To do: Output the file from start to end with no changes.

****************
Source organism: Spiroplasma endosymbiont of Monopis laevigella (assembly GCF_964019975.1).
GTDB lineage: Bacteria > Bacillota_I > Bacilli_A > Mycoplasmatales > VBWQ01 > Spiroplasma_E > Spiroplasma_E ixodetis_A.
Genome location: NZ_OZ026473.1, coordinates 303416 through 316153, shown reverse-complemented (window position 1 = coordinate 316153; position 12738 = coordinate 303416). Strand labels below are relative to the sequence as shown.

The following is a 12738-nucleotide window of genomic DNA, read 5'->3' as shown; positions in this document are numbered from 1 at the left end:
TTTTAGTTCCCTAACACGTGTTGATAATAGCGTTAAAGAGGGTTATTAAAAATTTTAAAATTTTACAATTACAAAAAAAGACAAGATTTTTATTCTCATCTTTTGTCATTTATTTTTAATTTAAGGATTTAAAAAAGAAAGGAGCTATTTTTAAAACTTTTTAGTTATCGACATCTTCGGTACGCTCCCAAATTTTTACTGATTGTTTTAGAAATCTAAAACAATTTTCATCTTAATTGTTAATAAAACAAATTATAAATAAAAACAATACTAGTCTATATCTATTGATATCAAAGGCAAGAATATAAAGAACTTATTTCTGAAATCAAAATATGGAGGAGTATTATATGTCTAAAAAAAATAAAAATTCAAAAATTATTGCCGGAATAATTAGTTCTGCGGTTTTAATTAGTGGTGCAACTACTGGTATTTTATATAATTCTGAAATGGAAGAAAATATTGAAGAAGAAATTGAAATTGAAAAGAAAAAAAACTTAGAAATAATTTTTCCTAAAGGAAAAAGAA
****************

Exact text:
Source organism: Spiroplasma endosymbiont of Monopis laevigella (assembly GCF_964019975.1).
GTDB lineage: Bacteria > Bacillota_I > Bacilli_A > Mycoplasmatales > VBWQ01 > Spiroplasma_E > Spiroplasma_E ixodetis_A.
Genome location: NZ_OZ026473.1, coordinates 303416 through 316153, shown reverse-complemented (window position 1 = coordinate 316153; position 12738 = coordinate 303416). Strand labels below are relative to the sequence as shown.

The following is a 12738-nucleotide window of genomic DNA, read 5'->3' as shown; positions in this document are numbered from 1 at the left end:
TTTTAGTTCCCTAACACGTGTTGATAATAGCGTTAAAGAGGGTTATTAAAAATTTTAAAATTTTACAATTACAAAAAAAGACAAGATTTTTATTCTCATCTTTTGTCATTTATTTTTAATTTAAGGATTTAAAAAAGAAAGGAGCTATTTTTAAAACTTTTTAGTTATCGACATCTTCGGTACGCTCCCAAATTTTTACTGATTGTTTTAGAAATCTAAAACAATTTTCATCTTAATTGTTAATAAAACAAATTATAAATAAAAACAATACTAGTCTATATCTATTGATATCAAAGGCAAGAATATAAAGAACTTATTTCTGAAATCAAAATATGGAGGAGTATTATATGTCTAAAAAAAATAAAAATTCAAAAATTATTGCCGGAATAATTAGTTCTGCGGTTTTAATTAGTGGTGCAACTACTGGTATTTTATATAATTCTGAAATGGAAGAAAATATTGAAGAAGAAATTGAAATTGAAAAGAAAAAAAACTTAGAAATAATTTTTCCTAAAGGAAAAAGAA